Instead of trying to predict the future rate of inflation, we have positioned our portfolios for a wide range of scenarios. We believe the best way to do this is to invest in high quality companies, or what we refer to as Quality Compounders. These companies have strong market positions, sustained pricing power, and seasoned management teams that can adapt to changes in the economic environment.
In summary, while we are cautiously optimistic about global equity markets, we are even more optimistic about the companies that we own across our portfolios. Our global and international mandates continue to be constructed with high quality companies that are well positioned to compound the value of their businesses in the years ahead.
Diane Pang, CPA, CA, CFA
Portfolio Manager, Fixed Income
Just as we thought the Delta variant would be our focus, another variant emerges – Omicron. By the way, the CDC is currently tracking 12 variants, with Delta and Omicron being the two of most concern. During the quarter, markets reacted to the surge in COVID-19, as well as a surge in inflation. The result was overall positive.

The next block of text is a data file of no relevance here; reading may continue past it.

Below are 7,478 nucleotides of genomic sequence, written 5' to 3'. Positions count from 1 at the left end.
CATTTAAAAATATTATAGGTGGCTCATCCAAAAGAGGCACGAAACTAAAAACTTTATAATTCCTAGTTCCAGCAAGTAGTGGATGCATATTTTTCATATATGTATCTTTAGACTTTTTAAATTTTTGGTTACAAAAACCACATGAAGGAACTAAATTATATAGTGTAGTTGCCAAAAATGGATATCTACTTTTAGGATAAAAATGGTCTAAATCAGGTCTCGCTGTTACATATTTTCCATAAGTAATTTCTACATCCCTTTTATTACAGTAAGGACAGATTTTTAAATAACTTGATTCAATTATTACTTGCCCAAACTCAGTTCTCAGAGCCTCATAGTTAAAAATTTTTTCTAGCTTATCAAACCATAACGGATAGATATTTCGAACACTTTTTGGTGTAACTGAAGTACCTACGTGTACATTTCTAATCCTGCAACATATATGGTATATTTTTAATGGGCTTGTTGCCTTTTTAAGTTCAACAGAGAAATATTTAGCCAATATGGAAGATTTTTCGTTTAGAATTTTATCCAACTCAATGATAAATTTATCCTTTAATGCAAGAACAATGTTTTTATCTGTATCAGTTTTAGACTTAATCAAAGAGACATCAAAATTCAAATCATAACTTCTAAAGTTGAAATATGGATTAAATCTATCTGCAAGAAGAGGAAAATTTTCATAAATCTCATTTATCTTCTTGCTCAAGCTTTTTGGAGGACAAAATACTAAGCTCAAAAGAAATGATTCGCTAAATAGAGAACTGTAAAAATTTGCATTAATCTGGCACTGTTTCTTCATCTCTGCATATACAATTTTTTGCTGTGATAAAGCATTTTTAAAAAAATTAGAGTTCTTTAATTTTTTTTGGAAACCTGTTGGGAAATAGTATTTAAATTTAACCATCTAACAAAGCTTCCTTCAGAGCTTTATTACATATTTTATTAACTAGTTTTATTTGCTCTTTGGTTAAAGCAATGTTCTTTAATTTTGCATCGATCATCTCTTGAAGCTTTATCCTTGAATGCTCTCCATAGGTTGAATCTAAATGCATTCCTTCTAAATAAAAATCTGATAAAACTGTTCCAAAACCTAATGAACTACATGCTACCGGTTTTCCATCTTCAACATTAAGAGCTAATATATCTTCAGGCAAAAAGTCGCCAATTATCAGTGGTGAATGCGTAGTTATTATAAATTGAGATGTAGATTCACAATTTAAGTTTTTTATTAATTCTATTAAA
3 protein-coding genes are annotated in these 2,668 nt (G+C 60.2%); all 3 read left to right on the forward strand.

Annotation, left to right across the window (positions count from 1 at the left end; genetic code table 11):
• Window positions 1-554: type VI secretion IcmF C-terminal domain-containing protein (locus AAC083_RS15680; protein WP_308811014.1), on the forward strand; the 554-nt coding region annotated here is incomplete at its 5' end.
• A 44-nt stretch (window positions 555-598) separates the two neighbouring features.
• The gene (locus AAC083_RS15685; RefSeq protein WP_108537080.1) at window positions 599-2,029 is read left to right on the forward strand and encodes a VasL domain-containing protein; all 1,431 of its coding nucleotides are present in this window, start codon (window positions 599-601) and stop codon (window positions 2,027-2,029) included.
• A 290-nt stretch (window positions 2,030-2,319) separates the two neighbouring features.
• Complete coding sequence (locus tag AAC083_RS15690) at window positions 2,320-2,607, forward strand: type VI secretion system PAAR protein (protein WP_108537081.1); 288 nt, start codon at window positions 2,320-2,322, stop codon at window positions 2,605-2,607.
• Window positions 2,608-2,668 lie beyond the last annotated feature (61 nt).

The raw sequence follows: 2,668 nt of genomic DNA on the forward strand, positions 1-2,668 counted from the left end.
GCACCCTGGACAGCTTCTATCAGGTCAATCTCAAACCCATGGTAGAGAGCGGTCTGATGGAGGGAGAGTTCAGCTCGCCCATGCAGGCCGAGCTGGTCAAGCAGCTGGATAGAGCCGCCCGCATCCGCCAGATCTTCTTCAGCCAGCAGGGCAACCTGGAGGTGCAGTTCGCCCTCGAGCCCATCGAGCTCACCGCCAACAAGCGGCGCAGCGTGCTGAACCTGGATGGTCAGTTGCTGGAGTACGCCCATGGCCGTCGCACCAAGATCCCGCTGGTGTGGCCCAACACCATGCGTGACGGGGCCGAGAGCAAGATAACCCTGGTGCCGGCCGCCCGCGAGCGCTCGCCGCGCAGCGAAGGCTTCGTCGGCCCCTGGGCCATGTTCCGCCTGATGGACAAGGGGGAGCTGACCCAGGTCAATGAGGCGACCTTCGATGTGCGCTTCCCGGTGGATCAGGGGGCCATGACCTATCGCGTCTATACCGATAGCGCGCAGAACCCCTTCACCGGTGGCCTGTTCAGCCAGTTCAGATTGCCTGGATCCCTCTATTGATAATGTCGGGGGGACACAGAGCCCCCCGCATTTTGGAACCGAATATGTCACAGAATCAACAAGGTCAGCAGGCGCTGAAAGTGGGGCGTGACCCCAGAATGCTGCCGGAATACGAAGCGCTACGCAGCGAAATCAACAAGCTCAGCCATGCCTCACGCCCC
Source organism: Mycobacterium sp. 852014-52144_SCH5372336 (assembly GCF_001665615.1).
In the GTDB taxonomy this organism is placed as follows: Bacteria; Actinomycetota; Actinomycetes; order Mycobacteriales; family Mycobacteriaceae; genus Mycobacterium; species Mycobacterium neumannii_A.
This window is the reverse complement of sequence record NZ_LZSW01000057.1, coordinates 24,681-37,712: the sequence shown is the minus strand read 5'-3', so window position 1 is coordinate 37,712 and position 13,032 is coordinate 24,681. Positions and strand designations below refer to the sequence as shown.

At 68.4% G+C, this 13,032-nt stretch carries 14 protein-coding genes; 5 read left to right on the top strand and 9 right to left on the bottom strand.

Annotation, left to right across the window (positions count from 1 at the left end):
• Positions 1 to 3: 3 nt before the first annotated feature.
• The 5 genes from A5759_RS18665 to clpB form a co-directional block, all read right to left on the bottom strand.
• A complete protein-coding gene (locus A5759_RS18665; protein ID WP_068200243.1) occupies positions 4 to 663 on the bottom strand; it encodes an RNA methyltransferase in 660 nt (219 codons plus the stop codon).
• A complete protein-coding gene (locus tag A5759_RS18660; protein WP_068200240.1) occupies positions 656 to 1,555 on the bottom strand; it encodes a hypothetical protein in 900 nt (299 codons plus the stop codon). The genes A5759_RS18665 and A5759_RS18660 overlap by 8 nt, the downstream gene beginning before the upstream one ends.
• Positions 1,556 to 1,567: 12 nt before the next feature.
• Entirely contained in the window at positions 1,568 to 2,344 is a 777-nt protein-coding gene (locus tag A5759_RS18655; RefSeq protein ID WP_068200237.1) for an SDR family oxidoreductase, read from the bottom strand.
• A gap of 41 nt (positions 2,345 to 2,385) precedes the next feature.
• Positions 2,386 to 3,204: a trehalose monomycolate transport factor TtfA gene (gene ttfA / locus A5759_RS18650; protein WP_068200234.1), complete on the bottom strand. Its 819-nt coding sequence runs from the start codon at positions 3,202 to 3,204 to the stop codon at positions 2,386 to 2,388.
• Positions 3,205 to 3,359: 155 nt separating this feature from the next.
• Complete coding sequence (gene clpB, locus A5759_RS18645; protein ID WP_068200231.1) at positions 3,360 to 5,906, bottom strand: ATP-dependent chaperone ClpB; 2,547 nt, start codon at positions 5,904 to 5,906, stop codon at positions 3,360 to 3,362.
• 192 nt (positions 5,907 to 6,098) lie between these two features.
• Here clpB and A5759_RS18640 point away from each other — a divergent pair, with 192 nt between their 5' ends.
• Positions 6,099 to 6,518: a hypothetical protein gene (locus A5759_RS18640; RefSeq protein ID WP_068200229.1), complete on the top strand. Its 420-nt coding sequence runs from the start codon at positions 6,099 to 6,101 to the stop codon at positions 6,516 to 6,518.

In the US, crisis was averted as the house and senate voted to increase the debt ceiling by $2.5 trillion to $28.9 trillion just days before the Treasury Department warned it would no longer be able to pay the nation’s bills. This leaves the country with enough spending power to cover its deficits until beyond the November 2022 midterm elections.
On November 22nd, President Biden announced his intent to nominate Jerome Powell to another four-year term as the Federal Reserve chair. Later in November, Powell retired the word “transitory” to describe inflation and indicated that the Fed would end asset purchases earlier than originally planned to help bring it under control.